How to count this operation for (int interval = n/2; interval > 0; interval /= 2) using counting primitive operation?

I was confused how to label this for (int interval = n/2; interval > 0; interval /= 2)  with counting operation and estimating this operation so that I can get that exact Running time of this shell short algorithm

for (int interval = n/2; interval > 0; interval /= 2)
{
for (int i = interval; i < n; i += 1)
{
/* store a[i] to the variable temp and make the ith position empty */
int temp = a[i];
int j;
for (j = i; j >= interval && a[j - interval] > temp; j -= interval)
a[j] = a[j - interval];

// put temp (the original a[i]) in its correct position
a[j] = temp;
}
}

               1    (1 or n-1)?
int interval   =     n / 2


now here with condition that I am referring as i < 0 which is n+1 in other operation sample.

       (n+1)
interval > 0


I know that the operation of this is log base2

         log base 2
interval /= 2

• This is not how determining the running time works. Mar 2, 2022 at 15:07

Rewrite it as follows:

interval = n/2
while (interval > 0) {
....
interval = interval/2
}


Each of the three operations takes $$O(1)$$. The running time of the loop is the total running time of all iterations. It depends on what happens on each iteration. As an example, consider the code

for (interval = n/2; interval > 0; interval /= 2)
interval = 0;


This code runs in $$O(1)$$.

• How could I label the inner using T(n) = ... without making as to be an O(1)? Mar 2, 2022 at 15:13
• Sorry, I don't understand your question. Mar 2, 2022 at 15:14
• for example x = 0; for (int i=0; i<n; i++){ for (int j = i, j < n, j ++) { x = x + 1; } } the running time repetitive is T(n) = k’ + kn/2 + kn^2/2. see link csd.uwo.ca/Courses/CS1027b/notes/AnalysisIntro.pdf Mar 2, 2022 at 15:16
• I'm sorry, I still don't understand the question. Try to use full sentences. Mar 2, 2022 at 15:17
• as for the example above every assigning value will count as 1, so I want to get the T(n) repetitive with exact label of the operation like j = i is n - i. Mar 2, 2022 at 15:20

Assuming that the body of the main loop takes f(n) operations, the total operation count will be (for n an exact power of 2)

f(n/2) + f(n/4) + f(n/8) + ... f(2) + f(1).


To analyze the running time of loops, we need to know how many times the loop executes, and then we write the total time as the sum of the time needed for each execution. When a "for" loop is determined by an index that starts at one number, ends at another, and increments once per execution, this is easy, and can be translated directly to summation notation. For the following loop,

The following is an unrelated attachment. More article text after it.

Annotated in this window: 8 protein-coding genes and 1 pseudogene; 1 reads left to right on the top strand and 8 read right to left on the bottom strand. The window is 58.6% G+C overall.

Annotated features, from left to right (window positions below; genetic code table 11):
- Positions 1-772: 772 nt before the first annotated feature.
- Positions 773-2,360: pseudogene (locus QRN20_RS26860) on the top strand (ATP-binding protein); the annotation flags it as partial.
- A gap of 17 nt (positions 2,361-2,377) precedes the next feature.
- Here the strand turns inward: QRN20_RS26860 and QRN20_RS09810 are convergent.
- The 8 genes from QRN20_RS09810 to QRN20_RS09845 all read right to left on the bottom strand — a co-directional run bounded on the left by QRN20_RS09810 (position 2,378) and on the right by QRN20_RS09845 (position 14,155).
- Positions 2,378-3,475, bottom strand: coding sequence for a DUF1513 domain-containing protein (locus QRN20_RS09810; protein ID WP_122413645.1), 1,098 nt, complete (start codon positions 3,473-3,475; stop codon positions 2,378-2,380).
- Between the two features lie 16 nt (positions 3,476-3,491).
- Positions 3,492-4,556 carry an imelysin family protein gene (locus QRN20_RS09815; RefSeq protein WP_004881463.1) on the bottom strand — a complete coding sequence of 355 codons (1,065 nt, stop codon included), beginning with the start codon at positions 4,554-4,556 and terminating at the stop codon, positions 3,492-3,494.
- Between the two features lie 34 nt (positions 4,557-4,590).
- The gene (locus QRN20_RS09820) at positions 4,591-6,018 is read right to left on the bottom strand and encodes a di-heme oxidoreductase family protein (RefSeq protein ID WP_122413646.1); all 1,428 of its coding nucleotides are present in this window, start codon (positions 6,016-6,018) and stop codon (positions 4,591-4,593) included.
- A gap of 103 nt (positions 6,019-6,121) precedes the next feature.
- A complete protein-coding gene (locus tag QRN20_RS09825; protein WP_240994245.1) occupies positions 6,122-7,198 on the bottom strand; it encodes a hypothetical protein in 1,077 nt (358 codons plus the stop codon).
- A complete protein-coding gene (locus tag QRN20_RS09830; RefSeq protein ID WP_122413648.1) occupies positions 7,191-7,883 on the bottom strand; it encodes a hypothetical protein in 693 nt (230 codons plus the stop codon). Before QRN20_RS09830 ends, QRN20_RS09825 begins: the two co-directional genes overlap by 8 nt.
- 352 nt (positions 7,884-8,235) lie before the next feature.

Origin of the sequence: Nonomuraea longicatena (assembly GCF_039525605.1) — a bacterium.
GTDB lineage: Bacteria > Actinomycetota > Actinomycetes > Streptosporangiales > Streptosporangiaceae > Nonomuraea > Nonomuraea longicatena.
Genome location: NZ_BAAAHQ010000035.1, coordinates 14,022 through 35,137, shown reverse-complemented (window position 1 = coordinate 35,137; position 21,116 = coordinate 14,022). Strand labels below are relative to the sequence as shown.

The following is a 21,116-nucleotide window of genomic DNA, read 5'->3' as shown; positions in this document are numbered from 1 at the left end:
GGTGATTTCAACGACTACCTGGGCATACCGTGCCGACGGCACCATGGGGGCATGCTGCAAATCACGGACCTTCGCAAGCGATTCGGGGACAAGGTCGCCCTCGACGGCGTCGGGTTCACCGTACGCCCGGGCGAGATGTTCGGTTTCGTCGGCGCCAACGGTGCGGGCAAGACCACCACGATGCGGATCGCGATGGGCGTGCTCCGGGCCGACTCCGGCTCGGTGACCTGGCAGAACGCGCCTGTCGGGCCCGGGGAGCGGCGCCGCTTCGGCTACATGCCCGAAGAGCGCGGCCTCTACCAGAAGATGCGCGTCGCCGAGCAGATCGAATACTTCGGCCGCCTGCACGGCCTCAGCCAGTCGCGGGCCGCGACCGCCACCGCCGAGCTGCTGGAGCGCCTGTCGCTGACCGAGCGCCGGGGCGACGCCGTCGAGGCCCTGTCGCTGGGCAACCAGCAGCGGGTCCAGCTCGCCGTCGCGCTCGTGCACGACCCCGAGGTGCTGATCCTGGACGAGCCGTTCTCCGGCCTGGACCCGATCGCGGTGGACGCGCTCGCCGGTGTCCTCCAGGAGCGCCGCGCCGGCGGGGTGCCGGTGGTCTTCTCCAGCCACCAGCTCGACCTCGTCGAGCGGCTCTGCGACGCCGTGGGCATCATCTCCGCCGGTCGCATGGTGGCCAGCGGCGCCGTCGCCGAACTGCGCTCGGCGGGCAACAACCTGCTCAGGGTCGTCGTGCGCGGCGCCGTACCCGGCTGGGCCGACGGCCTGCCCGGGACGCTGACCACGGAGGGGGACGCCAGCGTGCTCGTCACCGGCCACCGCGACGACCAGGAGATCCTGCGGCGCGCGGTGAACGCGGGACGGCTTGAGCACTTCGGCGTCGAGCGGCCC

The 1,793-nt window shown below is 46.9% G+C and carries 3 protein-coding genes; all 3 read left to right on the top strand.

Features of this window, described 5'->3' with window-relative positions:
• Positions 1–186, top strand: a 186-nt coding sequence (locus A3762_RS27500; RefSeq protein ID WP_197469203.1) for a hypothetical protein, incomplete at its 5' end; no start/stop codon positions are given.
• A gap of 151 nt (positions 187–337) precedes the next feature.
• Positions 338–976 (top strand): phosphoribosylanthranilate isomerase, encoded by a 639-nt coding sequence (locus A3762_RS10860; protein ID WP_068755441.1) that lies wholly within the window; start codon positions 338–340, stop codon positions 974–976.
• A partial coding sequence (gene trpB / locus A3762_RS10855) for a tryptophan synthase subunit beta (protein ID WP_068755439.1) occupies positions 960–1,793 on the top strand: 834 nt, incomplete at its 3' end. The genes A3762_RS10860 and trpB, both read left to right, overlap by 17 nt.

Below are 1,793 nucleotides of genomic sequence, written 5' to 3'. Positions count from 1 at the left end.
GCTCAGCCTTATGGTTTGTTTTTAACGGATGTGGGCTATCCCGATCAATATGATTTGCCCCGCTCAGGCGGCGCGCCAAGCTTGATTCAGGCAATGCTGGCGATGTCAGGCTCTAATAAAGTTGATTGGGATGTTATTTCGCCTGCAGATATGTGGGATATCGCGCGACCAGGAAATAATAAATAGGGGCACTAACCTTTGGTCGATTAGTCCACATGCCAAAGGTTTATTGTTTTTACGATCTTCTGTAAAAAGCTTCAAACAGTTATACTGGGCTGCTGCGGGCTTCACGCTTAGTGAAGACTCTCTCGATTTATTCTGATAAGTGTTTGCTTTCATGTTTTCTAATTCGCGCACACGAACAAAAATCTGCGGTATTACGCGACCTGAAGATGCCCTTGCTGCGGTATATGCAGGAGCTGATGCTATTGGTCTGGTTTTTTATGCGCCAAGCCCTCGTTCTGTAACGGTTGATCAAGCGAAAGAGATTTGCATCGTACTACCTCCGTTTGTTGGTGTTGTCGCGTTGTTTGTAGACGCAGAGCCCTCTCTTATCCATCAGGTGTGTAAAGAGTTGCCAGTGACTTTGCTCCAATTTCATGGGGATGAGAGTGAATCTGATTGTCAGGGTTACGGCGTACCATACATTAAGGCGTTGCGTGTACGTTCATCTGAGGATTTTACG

for (int i=a; i<=b; i++) {
perform_1_operation;
}


we can write the number of operations performed as $$\sum_{i=a}^b O(1) = O(b-a)$$ And for the following nested loop

for (int i=a; i<=b; i++) {
for (int j=i; j<=b; j++) {
perform_1_operation;
}
}


we can write the number of operations performed as $$\sum_{i=a}^b \sum_{j=0}^i O(1) = \sum_{i=a}^b O(i) = O(b^2-a^2)$$ (Don't worry too much about how I evaluated this if you aren't familiar.) But in your case, the first loop is not so easy. However, we can think about transforming it from

for (int interval = n/2; interval > 0; interval /= 2) {
...
}


to

for (int i=1; i<= log_2(n); i++) {
interval = n/2^i;
...
}


which can then be analyzed as usual. You should spend some time picking specific values of $$n$$ and checking that these two loops are indeed the same, and then think about why it is true for any positive integer $$n$$.

You are looking at shell sort. Shell sort operation count is very, very hard to analyse. There is a very simple outer loop which is iterated log n times, but that is of very little use. There is a second loop, which will get iterated about n log n times, and there is an inner loop.

I’d first check if your code is actually shell sort. I’m not entirely convinced.

In the innermost loop you’d have to analyse how much it matters that the array is partially sorted. Worst case it runs in O(n) when interval = 1 making everything O(n^2) unless the loop exits early.

I’d suggest you first do some experiments, figure out the execution time experimentally, then prove your results.